Subaru's 360: Why The Brand's First Car Is Considered Its Worst

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Subaru 360 side view showroom display

Subaru has developed a solid reputation for building safe and reliable cars and SUVs over the last half-century or so, but long before the Forester, Outback, and Impreza solidified that reputation, another model almost tanked it. Subaru's first effort was the 360, which fit in the Japanese Kei car category. 

In its home market, these tiny cars were well-suited to the crowded streets of Tokyo and Osaka. However, the two-cylinder, two-stroke, 25 horsepower engine in the 360 made it a nightmare for United States drivers when the car was first introduced as an import in 1968.

Consumer Reports tested the Subaru 360 in the Spring of 1969, and deemed the tiny car "Not Acceptable" due to its inability to keep up with traffic, rear suicide doors that couldn't stay closed, and woeful crash test performance. 

In 2018, Peter Valdes-Dapena of CNN drove one, and came away from the experience unharmed but wholly unimpressed. "In fact, it was the very worst car I have ever driven," he wrote. "It made me alternately laugh out loud and fear, deep down in my quivering guts, for my very life."

About 10,000 360s were shipped to the US

Subaru 360

The 1969 Consumer Reports article put a serious dent in stateside sales of the Subaru 360, and it wasn't until the 1978 introduction of the Brat — one of Subaru's many beloved, but quirky models — that the company began to build its solid reputation. The 360 somehow remained in production until 1971, although only about 10,000 units were shipped to the United States during its 13-year run. Japanese buyers could opt for a van or pickup truck version, although U.S. buyers only got the two-door sedan.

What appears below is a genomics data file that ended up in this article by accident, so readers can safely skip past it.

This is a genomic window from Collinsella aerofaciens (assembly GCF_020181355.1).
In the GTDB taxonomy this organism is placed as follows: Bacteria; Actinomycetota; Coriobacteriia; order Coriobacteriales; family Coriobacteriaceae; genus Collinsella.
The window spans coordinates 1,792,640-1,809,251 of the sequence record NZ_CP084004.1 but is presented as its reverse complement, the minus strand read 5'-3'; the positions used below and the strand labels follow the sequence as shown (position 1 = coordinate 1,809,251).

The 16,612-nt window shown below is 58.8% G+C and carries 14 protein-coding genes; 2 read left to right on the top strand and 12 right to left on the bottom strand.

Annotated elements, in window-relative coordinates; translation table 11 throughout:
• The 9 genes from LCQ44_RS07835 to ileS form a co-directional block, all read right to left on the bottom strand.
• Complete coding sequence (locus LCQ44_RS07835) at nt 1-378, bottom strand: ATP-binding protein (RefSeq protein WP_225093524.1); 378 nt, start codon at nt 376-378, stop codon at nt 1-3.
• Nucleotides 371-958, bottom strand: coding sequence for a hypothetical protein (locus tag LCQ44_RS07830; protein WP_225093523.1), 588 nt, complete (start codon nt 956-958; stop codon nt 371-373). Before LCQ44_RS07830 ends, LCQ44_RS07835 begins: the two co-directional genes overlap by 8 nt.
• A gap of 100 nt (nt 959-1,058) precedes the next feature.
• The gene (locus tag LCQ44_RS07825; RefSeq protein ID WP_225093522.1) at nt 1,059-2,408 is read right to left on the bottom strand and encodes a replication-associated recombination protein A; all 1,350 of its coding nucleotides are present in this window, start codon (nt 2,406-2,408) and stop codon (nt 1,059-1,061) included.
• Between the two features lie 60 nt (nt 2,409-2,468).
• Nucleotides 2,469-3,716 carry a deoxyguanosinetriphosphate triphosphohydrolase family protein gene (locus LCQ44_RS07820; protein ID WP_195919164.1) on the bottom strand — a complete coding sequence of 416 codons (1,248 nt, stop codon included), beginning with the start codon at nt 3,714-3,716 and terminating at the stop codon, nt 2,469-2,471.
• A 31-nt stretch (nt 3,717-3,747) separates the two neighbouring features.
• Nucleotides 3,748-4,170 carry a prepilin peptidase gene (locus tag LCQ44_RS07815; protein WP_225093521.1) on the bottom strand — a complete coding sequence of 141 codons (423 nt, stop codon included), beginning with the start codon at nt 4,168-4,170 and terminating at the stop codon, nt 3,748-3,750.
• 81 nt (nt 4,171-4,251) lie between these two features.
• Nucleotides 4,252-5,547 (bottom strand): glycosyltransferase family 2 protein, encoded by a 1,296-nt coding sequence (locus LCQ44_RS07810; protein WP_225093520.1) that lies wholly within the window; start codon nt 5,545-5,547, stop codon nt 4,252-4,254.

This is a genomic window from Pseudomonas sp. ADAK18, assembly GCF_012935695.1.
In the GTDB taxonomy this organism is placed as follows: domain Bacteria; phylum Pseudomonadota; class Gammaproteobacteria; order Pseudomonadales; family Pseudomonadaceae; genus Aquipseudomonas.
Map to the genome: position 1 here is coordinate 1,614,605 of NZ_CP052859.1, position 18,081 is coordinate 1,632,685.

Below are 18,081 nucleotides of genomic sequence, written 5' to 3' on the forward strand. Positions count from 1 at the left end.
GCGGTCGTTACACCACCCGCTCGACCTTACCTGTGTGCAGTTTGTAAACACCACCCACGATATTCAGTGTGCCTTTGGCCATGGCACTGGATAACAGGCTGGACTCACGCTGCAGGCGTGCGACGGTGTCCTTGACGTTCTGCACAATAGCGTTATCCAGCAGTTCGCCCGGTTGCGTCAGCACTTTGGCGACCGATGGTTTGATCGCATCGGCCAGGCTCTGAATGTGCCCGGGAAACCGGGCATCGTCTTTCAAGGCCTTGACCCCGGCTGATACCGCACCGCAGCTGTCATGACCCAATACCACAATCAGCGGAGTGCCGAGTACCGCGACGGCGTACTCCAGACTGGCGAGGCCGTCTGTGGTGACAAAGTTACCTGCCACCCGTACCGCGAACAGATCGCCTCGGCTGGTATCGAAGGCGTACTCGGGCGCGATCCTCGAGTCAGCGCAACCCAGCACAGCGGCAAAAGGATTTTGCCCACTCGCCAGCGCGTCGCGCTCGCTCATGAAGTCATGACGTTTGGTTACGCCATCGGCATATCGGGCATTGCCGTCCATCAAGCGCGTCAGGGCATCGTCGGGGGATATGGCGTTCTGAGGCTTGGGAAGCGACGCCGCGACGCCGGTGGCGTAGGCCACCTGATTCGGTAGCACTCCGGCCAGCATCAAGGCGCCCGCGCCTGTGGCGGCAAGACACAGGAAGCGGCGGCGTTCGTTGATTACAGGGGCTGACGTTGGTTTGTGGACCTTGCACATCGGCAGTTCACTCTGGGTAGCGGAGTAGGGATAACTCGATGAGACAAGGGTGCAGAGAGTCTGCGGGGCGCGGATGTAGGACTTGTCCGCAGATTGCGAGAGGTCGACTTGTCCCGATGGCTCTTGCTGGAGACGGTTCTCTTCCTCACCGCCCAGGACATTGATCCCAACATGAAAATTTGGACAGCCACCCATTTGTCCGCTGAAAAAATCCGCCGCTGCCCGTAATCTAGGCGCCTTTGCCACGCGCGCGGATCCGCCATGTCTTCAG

For some reason, the 360 has skyrocketed in value recently. One foolhardy soul paid $50,000 for a 1969 Sedan Deluxe model in 2020, and two 360 vans have changed hands in the past two years for more than $30,000.

However, if you're feeling brave — and have your life and health insurance premiums all paid up — there are plenty of deals that have gone down on Bring a Trailer at more reasonable price points. One in need of a little reassembly and TLC sold in 2019 for just $1,500. 

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